Glasgow & West Scotland

Rangers administrators' Ticketus challenge continued until Monday

Craig Whyte bought Rangers for £1
Image caption Rangers owner Craig Whyte entered the deal with Ticketus

A legal bid by Rangers' administrators to end the club's £24.4m season-ticket deal with Ticketus has been continued until Monday at the Court of Session.

Duff and Phelps want to tear up the agreement on the basis that the debt could discourage bidders who may want to take over the club.

Lawyers for finance firm Ticketus claim the deal is legally binding.

Lord Hodge said the administrators were entitled to seek clarity and he would hear further submissions on Monday.

The Ticketus deal was struck by Rangers owner Craig Whyte during his takeover last year.

Potential bidders for the club, who had been told to lodge their proposals by the end of Friday, will have to do so with the legal status of the deal unresolved.

'Exceptional urgency'

David Sellar QC, for the administrators, told Lord Hodge that there was still seen to be "exceptional urgency" in the matter because it was anticipated that "indicative bids" would give their terms on the basis of the contracts remaining or not.

"Given the fact that the Ticketus money is so large in relative terms - we are talking about over three years something like £20m - that is bound to make an enormous effect in the bids, leaving aside Ticketus's own bid," he said.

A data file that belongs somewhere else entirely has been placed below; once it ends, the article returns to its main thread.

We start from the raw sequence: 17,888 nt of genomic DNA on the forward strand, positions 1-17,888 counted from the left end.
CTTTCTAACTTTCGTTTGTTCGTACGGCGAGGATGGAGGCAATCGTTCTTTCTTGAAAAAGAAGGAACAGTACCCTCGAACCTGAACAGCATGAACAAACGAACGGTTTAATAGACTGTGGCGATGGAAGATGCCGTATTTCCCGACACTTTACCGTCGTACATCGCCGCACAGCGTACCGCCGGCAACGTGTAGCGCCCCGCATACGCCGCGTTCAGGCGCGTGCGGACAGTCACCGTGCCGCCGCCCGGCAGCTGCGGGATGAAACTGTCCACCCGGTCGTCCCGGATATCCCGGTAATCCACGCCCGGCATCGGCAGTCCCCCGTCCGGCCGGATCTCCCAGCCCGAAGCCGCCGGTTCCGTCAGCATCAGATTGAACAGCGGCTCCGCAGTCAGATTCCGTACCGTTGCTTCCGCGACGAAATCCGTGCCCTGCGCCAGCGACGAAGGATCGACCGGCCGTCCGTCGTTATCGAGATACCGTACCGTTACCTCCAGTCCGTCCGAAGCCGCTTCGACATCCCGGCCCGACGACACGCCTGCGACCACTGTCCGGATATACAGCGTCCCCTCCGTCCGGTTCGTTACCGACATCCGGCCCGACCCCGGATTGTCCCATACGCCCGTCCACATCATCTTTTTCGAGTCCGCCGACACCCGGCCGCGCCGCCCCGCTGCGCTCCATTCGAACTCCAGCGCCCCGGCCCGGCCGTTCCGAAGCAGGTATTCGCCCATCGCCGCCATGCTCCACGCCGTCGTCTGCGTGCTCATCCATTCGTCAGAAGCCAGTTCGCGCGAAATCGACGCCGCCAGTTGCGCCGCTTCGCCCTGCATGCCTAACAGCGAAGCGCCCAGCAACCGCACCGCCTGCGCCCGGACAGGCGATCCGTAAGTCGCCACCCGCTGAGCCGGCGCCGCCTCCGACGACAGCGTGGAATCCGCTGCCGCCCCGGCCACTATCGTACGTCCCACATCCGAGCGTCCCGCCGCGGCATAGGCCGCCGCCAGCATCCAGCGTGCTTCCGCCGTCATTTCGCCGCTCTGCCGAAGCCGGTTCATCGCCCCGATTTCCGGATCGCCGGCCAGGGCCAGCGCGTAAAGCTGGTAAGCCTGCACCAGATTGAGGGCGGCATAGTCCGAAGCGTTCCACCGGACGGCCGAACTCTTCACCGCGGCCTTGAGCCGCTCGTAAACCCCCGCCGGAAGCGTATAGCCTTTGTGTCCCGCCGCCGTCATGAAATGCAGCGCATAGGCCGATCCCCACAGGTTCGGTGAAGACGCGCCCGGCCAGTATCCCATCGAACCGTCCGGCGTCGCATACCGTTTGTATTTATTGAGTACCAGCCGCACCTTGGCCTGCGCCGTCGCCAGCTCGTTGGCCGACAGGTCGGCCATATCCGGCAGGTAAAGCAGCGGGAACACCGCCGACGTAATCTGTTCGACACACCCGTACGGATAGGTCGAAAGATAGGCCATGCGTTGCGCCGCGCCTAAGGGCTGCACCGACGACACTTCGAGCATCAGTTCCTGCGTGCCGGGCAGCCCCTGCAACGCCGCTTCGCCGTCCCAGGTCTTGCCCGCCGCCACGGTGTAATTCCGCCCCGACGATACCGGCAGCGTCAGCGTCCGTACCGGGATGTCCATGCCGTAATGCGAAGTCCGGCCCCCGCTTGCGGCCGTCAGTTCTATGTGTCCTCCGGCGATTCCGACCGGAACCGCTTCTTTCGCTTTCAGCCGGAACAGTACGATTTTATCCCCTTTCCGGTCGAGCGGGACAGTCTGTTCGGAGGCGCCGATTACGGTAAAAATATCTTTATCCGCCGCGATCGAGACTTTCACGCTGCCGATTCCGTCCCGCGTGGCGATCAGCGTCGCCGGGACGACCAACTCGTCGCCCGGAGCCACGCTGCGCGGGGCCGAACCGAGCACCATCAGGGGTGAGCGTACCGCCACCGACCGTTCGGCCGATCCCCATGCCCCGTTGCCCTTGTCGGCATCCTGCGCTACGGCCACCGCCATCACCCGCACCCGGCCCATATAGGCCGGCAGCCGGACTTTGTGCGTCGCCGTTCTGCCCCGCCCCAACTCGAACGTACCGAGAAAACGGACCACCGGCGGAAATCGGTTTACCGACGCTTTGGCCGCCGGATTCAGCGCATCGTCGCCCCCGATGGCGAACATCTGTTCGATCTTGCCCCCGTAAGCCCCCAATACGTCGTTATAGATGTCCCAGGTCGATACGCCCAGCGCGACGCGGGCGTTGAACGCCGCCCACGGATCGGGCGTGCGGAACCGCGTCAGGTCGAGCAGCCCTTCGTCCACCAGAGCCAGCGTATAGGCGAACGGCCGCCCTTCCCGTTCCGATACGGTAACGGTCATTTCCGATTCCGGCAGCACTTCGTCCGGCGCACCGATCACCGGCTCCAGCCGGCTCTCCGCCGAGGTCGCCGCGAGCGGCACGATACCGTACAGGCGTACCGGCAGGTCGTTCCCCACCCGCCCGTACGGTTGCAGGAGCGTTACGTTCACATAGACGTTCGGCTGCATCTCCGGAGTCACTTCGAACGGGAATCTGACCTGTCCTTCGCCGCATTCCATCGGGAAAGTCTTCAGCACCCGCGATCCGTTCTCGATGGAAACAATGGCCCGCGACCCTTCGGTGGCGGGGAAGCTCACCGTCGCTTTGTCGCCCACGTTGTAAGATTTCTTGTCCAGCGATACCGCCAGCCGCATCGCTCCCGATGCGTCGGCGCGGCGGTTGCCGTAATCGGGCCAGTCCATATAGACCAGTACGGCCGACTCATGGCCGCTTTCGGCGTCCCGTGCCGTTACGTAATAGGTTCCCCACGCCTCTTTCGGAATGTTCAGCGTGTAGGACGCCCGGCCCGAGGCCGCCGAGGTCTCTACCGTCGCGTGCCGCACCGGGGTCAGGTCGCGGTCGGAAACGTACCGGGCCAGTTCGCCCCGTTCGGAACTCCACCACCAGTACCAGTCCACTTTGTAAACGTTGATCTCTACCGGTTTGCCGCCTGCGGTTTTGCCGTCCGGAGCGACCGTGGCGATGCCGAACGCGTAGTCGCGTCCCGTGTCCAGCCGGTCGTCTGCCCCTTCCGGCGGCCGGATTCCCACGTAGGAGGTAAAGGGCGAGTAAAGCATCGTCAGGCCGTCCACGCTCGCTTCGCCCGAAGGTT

Ticketus has confirmed that it is part of former Rangers director Paul Murray's Blue Knights consortium which is seeking to take over the Ibrox club.

Mr Sellar said there should be "some degree of clarity over the weekend".

But he added: "Given the urgency of this whole matter it would seem not merely appropriate, but highly desirable on any view, that the legal arguments could resume on Monday.

"The important point from the administrators' point of view is that matters are dealt with as soon as at all possible."

Mr Sellar said there was an obvious advantage to Ticketus in matters being drawn out because "the longer other bids are in a state of uncertainty the more Ticketus's position is improved".

Insolvency experts Paul Clark and David Whitehouse, from Duff and Phelps, were appointed as administrators last month.

They currently hold the status of interim managers following a flaw in the appointment process over Financial Services Authority approval, but are expected to return to court on Monday to rectify the situation.

'Factual context'

The administrators claim the Ticketus deal could deter potential investors.

Ticketus has claimed that they have no power to unilaterally terminate the contracts.

Ronald Clancy QC, for Ticketus, said: "In my submission the best way to make real progress in this case is for the administrators to come back with a proper factual context for the directions sought.

"In other words to consider carefully the merits or demerits of rival bids."

Lord Hodge said the administrators were entitled to come to the court to seek directions and he would continue the hearing to Monday for further submissions.

The judge said: "If the court is to help both parties in this matter I think we must progress the arguments."

More on this story

Related Internet links

The BBC is not responsible for the content of external Internet sites